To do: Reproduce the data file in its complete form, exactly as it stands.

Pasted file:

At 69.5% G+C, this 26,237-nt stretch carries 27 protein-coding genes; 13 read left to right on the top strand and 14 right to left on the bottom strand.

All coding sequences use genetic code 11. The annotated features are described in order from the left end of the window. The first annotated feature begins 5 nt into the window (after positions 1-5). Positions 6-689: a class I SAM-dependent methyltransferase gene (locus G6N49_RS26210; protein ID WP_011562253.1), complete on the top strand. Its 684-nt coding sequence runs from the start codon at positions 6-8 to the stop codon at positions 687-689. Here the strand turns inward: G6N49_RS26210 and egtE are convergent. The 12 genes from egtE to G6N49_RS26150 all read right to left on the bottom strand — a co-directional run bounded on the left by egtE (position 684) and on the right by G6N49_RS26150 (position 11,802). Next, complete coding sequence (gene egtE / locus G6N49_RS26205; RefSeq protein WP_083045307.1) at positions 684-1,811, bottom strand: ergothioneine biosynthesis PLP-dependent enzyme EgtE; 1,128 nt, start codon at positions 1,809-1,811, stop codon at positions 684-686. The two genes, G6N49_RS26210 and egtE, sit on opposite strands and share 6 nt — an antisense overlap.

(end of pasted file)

At 69.5% G+C, this 26,237-nt stretch carries 27 protein-coding genes; 13 read left to right on the top strand and 14 right to left on the bottom strand.

All coding sequences use genetic code 11. The annotated features are described in order from the left end of the window. The first annotated feature begins 5 nt into the window (after positions 1-5). Positions 6-689: a class I SAM-dependent methyltransferase gene (locus G6N49_RS26210; protein ID WP_011562253.1), complete on the top strand. Its 684-nt coding sequence runs from the start codon at positions 6-8 to the stop codon at positions 687-689. Here the strand turns inward: G6N49_RS26210 and egtE are convergent. The 12 genes from egtE to G6N49_RS26150 all read right to left on the bottom strand — a co-directional run bounded on the left by egtE (position 684) and on the right by G6N49_RS26150 (position 11,802). Next, complete coding sequence (gene egtE / locus G6N49_RS26205; RefSeq protein WP_083045307.1) at positions 684-1,811, bottom strand: ergothioneine biosynthesis PLP-dependent enzyme EgtE; 1,128 nt, start codon at positions 1,809-1,811, stop codon at positions 684-686. The two genes, G6N49_RS26210 and egtE, sit on opposite strands and share 6 nt — an antisense overlap.